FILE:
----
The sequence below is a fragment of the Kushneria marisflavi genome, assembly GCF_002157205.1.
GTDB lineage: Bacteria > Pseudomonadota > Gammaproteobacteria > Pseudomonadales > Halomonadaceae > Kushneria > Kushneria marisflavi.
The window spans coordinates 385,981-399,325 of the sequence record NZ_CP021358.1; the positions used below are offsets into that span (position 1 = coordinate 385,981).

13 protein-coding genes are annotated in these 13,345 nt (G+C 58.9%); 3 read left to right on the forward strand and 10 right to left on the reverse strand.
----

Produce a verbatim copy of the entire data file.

The sequence below is a fragment of the Kushneria marisflavi genome, assembly GCF_002157205.1.
GTDB lineage: Bacteria > Pseudomonadota > Gammaproteobacteria > Pseudomonadales > Halomonadaceae > Kushneria > Kushneria marisflavi.
The window spans coordinates 385,981-399,325 of the sequence record NZ_CP021358.1; the positions used below are offsets into that span (position 1 = coordinate 385,981).

13 protein-coding genes are annotated in these 13,345 nt (G+C 58.9%); 3 read left to right on the forward strand and 10 right to left on the reverse strand.